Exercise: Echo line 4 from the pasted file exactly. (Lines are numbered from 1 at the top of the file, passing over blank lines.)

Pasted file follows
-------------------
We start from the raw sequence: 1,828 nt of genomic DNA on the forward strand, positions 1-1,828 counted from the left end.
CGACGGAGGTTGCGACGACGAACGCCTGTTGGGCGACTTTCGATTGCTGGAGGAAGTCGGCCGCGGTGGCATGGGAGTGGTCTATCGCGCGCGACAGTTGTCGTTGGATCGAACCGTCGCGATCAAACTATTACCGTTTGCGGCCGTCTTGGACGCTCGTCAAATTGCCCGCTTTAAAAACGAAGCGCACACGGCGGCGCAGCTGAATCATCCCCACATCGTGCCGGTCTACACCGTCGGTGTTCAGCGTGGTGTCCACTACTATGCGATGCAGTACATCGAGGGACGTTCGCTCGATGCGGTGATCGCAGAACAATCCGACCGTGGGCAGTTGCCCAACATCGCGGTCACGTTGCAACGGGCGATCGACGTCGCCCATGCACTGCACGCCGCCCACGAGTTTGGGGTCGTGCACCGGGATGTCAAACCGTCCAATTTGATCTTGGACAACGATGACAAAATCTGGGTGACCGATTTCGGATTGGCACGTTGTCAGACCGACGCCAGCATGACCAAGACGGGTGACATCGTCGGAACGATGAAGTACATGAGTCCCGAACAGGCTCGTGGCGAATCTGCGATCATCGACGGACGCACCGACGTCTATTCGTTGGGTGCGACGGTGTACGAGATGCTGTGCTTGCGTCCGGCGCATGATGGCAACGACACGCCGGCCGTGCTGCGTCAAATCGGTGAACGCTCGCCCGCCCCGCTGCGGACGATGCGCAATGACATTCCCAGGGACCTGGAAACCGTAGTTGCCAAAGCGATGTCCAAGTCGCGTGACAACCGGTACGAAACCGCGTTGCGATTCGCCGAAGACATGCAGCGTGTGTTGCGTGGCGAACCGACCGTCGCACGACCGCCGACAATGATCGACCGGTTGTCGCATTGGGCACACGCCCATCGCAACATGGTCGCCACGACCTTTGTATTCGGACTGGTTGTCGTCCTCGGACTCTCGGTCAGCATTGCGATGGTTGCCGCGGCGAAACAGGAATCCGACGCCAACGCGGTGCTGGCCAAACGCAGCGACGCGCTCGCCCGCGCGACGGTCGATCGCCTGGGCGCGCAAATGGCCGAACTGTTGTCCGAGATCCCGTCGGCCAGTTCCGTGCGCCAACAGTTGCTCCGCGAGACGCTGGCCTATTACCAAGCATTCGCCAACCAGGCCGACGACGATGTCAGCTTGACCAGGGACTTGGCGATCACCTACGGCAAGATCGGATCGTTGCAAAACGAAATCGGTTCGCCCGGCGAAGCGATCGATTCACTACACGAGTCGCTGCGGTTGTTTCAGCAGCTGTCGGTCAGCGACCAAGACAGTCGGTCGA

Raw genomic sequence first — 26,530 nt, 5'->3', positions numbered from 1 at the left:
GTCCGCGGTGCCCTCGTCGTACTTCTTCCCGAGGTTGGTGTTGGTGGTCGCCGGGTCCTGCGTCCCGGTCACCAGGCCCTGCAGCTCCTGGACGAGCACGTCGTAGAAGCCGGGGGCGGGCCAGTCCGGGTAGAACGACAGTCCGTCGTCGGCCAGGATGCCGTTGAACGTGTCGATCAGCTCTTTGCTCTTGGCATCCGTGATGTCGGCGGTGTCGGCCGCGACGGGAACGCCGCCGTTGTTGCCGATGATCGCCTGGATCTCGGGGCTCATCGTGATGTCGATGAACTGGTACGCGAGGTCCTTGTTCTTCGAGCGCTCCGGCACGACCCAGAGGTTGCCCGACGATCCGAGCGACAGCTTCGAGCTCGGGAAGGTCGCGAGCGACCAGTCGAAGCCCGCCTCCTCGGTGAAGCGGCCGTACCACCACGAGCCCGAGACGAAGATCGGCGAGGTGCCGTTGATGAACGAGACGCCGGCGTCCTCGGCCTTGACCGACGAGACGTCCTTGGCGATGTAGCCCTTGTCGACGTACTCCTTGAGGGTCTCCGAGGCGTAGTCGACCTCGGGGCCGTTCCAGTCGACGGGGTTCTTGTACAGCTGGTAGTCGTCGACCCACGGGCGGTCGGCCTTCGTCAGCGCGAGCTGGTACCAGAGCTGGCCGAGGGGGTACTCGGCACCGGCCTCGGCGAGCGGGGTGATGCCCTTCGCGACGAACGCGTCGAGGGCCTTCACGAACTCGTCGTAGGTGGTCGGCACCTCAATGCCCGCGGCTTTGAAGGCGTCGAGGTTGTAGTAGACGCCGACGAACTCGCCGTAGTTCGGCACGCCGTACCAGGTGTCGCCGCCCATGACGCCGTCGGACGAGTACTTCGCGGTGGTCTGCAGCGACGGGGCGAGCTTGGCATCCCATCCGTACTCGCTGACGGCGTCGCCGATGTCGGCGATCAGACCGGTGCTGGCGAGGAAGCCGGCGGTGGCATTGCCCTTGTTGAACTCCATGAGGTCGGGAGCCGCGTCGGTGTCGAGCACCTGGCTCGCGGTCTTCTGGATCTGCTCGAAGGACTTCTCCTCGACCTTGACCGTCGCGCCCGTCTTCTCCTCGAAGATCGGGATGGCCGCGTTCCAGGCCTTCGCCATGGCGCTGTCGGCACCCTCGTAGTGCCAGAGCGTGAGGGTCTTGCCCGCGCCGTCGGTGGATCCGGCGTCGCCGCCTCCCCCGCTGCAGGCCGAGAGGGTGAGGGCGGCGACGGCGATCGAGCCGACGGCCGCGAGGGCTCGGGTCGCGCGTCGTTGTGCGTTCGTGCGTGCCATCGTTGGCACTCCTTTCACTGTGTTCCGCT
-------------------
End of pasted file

GTCCGCGGTGCCCTCGTCGTACTTCTTCCCGAGGTTGGTGTTGGTGGTCGCCGGGTCCTGCGTCCCGGTCACCAGGCCCTGCAGCTCCTGGACGAGCACGTCGTAGAAGCCGGGGGCGGGCCAGTCCGGGTAGAACGACAGTCCGTCGTCGGCCAGGATGCCGTTGAACGTGTCGATCAGCTCTTTGCTCTTGGCATCCGTGATGTCGGCGGTGTCGGCCGCGACGGGAACGCCGCCGTTGTTGCCGATGATCGCCTGGATCTCGGGGCTCATCGTGATGTCGATGAACTGGTACGCGAGGTCCTTGTTCTTCGAGCGCTCCGGCACGACCCAGAGGTTGCCCGACGATCCGAGCGACAGCTTCGAGCTCGGGAAGGTCGCGAGCGACCAGTCGAAGCCCGCCTCCTCGGTGAAGCGGCCGTACCACCACGAGCCCGAGACGAAGATCGGCGAGGTGCCGTTGATGAACGAGACGCCGGCGTCCTCGGCCTTGACCGACGAGACGTCCTTGGCGATGTAGCCCTTGTCGACGTACTCCTTGAGGGTCTCCGAGGCGTAGTCGACCTCGGGGCCGTTCCAGTCGACGGGGTTCTTGTACAGCTGGTAGTCGTCGACCCACGGGCGGTCGGCCTTCGTCAGCGCGAGCTGGTACCAGAGCTGGCCGAGGGGGTACTCGGCACCGGCCTCGGCGAGCGGGGTGATGCCCTTCGCGACGAACGCGTCGAGGGCCTTCACGAACTCGTCGTAGGTGGTCGGCACCTCAATGCCCGCGGCTTTGAAGGCGTCGAGGTTGTAGTAGACGCCGACGAACTCGCCGTAGTTCGGCACGCCGTACCAGGTGTCGCCGCCCATGACGCCGTCGGACGAGTACTTCGCGGTGGTCTGCAGCGACGGGGCGAGCTTGGCATCCCATCCGTACTCGCTGACGGCGTCGCCGATGTCGGCGATCAGACCGGTGCTGGCGAGGAAGCCGGCGGTGGCATTGCCCTTGTTGAACTCCATGAGGTCGGGAGCCGCGTCGGTGTCGAGCACCTGGCTCGCGGTCTTCTGGATCTGCTCGAAGGACTTCTCCTCGACCTTGACCGTCGCGCCCGTCTTCTCCTCGAAGATCGGGATGGCCGCGTTCCAGGCCTTCGCCATGGCGCTGTCGGCACCCTCGTAGTGCCAGAGCGTGAGGGTCTTGCCCGCGCCGTCGGTGGATCCGGCGTCGCCGCCTCCCCCGCTGCAGGCCGAGAGGGTGAGGGCGGCGACGGCGATCGAGCCGACGGCCGCGAGGGCTCGGGTCGCGCGTCGTTGTGCGTTCGTGCGTGCCATCGTTGGCACTCCTTTCACTGTGTTCCGCT